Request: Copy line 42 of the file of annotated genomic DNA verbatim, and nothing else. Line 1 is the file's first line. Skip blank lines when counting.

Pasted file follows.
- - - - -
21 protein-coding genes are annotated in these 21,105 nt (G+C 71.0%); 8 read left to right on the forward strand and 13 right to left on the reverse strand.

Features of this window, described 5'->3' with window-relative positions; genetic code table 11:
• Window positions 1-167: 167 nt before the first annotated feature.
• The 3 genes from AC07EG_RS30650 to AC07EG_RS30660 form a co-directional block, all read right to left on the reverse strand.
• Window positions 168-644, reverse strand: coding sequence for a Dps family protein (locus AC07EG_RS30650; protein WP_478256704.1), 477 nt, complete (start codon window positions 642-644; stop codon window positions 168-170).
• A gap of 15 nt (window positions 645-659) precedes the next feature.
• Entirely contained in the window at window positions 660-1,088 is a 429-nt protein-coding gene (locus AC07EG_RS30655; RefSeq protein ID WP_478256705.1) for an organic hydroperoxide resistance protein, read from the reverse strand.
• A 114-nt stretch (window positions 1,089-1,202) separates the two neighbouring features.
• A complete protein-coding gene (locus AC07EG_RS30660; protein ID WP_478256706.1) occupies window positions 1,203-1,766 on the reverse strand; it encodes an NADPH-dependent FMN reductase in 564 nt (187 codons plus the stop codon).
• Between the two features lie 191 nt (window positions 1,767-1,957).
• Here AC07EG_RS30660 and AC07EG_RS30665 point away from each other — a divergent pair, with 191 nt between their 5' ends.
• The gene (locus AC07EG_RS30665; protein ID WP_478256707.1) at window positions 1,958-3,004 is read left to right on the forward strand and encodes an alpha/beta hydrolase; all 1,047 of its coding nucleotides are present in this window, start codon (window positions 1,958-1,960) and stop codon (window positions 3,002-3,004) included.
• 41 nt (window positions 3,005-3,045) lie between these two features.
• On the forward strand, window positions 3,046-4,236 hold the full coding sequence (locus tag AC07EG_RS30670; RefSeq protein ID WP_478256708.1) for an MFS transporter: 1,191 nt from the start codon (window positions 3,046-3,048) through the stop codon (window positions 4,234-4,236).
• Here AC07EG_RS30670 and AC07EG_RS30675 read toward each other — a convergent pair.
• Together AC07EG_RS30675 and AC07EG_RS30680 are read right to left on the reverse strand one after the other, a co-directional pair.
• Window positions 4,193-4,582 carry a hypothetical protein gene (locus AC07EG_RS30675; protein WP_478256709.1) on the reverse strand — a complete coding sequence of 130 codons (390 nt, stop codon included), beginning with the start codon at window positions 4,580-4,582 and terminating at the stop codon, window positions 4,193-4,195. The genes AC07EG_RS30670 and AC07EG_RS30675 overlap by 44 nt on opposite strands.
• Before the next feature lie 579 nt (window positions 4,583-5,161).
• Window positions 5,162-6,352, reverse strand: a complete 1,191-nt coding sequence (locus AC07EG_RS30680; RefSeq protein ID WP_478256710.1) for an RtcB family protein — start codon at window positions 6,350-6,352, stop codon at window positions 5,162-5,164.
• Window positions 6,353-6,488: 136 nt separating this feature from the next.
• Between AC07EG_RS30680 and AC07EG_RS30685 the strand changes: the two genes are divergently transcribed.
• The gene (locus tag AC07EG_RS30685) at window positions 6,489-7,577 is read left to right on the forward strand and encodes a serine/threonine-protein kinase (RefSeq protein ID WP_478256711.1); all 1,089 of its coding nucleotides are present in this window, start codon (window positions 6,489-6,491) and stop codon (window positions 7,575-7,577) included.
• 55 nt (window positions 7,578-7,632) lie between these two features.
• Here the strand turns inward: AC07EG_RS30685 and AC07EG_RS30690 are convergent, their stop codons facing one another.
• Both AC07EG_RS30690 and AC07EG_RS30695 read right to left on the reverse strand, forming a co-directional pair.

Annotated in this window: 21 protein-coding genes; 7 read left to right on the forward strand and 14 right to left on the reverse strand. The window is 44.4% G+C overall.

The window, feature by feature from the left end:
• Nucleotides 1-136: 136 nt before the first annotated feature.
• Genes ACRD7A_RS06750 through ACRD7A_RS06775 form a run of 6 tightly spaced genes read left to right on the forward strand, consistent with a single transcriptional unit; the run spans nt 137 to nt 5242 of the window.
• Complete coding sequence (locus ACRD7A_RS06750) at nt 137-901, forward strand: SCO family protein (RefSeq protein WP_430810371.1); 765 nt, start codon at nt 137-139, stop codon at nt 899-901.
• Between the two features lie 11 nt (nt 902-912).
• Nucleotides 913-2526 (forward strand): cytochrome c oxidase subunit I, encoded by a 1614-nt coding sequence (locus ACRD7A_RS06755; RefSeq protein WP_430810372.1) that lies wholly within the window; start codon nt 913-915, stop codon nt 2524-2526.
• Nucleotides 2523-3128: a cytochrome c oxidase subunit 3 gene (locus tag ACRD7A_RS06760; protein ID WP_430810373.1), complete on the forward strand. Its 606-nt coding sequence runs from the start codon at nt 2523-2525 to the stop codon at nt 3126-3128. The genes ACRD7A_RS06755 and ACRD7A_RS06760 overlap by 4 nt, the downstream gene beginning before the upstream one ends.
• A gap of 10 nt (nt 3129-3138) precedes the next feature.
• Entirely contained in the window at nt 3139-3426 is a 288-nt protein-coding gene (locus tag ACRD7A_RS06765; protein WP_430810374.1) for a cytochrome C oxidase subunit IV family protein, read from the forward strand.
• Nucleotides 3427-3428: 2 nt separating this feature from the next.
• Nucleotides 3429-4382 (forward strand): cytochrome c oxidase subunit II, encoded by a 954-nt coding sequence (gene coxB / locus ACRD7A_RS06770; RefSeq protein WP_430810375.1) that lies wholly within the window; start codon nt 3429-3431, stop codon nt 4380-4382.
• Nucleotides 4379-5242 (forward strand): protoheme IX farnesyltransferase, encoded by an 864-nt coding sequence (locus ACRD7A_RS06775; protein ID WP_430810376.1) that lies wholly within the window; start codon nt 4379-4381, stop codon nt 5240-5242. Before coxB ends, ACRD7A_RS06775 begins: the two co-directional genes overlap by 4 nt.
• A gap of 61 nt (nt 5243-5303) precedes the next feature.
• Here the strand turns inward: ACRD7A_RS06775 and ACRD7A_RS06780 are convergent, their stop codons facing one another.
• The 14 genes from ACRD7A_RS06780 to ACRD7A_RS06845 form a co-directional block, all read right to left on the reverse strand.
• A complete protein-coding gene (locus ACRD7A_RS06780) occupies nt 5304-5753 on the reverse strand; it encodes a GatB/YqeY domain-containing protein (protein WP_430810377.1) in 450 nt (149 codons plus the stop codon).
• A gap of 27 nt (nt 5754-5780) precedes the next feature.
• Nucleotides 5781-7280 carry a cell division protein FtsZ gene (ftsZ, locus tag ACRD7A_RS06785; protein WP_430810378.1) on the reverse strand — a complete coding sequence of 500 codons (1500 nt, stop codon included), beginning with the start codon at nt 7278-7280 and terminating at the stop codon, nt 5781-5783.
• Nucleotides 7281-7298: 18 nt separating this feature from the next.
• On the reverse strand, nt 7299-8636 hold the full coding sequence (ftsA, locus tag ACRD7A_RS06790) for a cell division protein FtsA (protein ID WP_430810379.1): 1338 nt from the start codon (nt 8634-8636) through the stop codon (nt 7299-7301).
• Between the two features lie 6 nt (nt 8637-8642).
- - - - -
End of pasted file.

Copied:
• A complete protein-coding gene (locus ACRD7A_RS06780) occupies nt 5304-5753 on the reverse strand; it encodes a GatB/YqeY domain-containing protein (protein WP_430810377.1) in 450 nt (149 codons plus the stop codon).